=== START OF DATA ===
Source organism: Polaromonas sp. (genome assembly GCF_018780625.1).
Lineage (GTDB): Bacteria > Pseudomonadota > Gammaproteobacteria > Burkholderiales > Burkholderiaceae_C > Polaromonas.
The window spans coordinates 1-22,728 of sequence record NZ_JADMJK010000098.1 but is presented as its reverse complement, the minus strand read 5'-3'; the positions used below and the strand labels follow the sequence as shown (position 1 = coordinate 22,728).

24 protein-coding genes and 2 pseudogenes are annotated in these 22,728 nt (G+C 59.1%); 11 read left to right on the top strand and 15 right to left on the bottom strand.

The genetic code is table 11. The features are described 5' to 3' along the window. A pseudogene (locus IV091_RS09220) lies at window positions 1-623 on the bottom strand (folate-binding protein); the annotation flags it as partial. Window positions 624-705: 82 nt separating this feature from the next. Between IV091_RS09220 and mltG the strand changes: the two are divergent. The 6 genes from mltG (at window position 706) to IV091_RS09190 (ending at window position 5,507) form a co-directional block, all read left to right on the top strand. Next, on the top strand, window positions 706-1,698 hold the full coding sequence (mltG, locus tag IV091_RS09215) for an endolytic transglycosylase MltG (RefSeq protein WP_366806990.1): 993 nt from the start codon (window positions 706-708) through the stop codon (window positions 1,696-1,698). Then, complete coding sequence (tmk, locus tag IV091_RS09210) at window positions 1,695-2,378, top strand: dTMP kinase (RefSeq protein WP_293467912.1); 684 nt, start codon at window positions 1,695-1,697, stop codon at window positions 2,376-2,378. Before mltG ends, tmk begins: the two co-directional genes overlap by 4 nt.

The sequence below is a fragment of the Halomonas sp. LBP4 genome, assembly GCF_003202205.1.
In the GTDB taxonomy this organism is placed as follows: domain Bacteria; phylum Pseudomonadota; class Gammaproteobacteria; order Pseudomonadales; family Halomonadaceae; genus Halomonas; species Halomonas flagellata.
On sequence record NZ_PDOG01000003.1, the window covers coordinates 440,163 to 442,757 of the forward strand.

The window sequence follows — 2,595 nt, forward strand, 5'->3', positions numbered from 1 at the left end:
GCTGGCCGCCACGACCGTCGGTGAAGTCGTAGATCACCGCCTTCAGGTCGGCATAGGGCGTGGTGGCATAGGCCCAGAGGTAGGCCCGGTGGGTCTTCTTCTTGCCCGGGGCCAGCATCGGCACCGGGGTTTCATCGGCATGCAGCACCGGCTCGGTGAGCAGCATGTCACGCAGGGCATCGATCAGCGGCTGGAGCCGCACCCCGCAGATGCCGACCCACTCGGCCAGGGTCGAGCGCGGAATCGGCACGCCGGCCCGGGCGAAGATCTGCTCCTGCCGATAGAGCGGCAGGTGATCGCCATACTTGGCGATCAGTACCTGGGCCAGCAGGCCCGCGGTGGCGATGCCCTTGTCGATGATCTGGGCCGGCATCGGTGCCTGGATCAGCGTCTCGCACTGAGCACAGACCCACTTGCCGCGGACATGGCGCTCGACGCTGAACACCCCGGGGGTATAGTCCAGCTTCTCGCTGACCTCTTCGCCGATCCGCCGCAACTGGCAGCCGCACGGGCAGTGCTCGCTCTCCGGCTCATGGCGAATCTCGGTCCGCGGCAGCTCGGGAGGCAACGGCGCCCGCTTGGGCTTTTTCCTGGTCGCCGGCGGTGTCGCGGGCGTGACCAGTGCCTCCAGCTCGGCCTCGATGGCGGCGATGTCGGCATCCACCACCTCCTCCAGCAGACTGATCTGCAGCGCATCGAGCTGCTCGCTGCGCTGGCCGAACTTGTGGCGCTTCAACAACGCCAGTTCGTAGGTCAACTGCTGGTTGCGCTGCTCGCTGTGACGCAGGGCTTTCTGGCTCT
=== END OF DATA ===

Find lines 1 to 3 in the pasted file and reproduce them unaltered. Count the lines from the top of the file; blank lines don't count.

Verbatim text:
Source organism: Polaromonas sp. (genome assembly GCF_018780625.1).
Lineage (GTDB): Bacteria > Pseudomonadota > Gammaproteobacteria > Burkholderiales > Burkholderiaceae_C > Polaromonas.
The window spans coordinates 1-22,728 of sequence record NZ_JADMJK010000098.1 but is presented as its reverse complement, the minus strand read 5'-3'; the positions used below and the strand labels follow the sequence as shown (position 1 = coordinate 22,728).